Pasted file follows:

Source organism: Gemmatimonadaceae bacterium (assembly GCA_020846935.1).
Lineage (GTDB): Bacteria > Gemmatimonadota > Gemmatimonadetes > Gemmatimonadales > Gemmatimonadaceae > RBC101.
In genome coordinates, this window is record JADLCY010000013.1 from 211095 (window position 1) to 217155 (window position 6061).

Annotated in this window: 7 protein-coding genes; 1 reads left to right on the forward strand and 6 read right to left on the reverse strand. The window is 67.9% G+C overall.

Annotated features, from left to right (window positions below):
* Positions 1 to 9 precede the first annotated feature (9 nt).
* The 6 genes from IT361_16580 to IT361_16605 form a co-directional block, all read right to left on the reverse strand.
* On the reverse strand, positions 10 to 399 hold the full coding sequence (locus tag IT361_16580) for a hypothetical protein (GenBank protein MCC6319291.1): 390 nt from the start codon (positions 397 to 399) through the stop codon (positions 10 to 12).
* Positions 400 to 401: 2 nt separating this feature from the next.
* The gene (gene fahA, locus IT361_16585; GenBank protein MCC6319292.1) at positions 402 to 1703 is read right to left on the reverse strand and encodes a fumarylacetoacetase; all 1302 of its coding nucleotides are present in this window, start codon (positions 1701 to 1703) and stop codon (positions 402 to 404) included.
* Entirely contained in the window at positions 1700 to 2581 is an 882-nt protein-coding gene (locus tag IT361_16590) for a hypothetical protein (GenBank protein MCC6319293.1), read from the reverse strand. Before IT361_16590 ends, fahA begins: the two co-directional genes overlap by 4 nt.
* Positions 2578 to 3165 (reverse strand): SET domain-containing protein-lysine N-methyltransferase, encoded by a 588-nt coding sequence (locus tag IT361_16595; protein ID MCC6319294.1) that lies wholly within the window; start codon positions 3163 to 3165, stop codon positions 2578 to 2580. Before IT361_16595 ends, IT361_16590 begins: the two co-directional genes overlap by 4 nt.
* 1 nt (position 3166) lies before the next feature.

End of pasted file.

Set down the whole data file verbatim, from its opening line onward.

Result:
Source organism: Gemmatimonadaceae bacterium (assembly GCA_020846935.1).
Lineage (GTDB): Bacteria > Gemmatimonadota > Gemmatimonadetes > Gemmatimonadales > Gemmatimonadaceae > RBC101.
In genome coordinates, this window is record JADLCY010000013.1 from 211095 (window position 1) to 217155 (window position 6061).

Annotated in this window: 7 protein-coding genes; 1 reads left to right on the forward strand and 6 read right to left on the reverse strand. The window is 67.9% G+C overall.

Annotated features, from left to right (window positions below):
* Positions 1 to 9 precede the first annotated feature (9 nt).
* The 6 genes from IT361_16580 to IT361_16605 form a co-directional block, all read right to left on the reverse strand.
* On the reverse strand, positions 10 to 399 hold the full coding sequence (locus tag IT361_16580) for a hypothetical protein (GenBank protein MCC6319291.1): 390 nt from the start codon (positions 397 to 399) through the stop codon (positions 10 to 12).
* Positions 400 to 401: 2 nt separating this feature from the next.
* The gene (gene fahA, locus IT361_16585; GenBank protein MCC6319292.1) at positions 402 to 1703 is read right to left on the reverse strand and encodes a fumarylacetoacetase; all 1302 of its coding nucleotides are present in this window, start codon (positions 1701 to 1703) and stop codon (positions 402 to 404) included.
* Entirely contained in the window at positions 1700 to 2581 is an 882-nt protein-coding gene (locus tag IT361_16590) for a hypothetical protein (GenBank protein MCC6319293.1), read from the reverse strand. Before IT361_16590 ends, fahA begins: the two co-directional genes overlap by 4 nt.
* Positions 2578 to 3165 (reverse strand): SET domain-containing protein-lysine N-methyltransferase, encoded by a 588-nt coding sequence (locus tag IT361_16595; protein ID MCC6319294.1) that lies wholly within the window; start codon positions 3163 to 3165, stop codon positions 2578 to 2580. Before IT361_16595 ends, IT361_16590 begins: the two co-directional genes overlap by 4 nt.
* 1 nt (position 3166) lies before the next feature.